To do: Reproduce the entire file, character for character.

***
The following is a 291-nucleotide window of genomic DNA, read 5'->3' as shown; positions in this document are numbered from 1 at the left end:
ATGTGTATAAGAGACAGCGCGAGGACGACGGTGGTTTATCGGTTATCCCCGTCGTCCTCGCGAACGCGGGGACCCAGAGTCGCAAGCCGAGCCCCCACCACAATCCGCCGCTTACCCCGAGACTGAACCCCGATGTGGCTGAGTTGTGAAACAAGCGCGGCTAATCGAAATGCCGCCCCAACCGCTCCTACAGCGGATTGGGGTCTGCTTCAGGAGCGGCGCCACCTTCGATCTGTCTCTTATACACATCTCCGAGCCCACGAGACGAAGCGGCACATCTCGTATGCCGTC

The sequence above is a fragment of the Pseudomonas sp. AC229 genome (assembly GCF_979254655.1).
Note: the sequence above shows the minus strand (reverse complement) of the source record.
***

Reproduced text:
The following is a 291-nucleotide window of genomic DNA, read 5'->3' as shown; positions in this document are numbered from 1 at the left end:
ATGTGTATAAGAGACAGCGCGAGGACGACGGTGGTTTATCGGTTATCCCCGTCGTCCTCGCGAACGCGGGGACCCAGAGTCGCAAGCCGAGCCCCCACCACAATCCGCCGCTTACCCCGAGACTGAACCCCGATGTGGCTGAGTTGTGAAACAAGCGCGGCTAATCGAAATGCCGCCCCAACCGCTCCTACAGCGGATTGGGGTCTGCTTCAGGAGCGGCGCCACCTTCGATCTGTCTCTTATACACATCTCCGAGCCCACGAGACGAAGCGGCACATCTCGTATGCCGTC

The sequence above is a fragment of the Pseudomonas sp. AC229 genome (assembly GCF_979254655.1).
Note: the sequence above shows the minus strand (reverse complement) of the source record.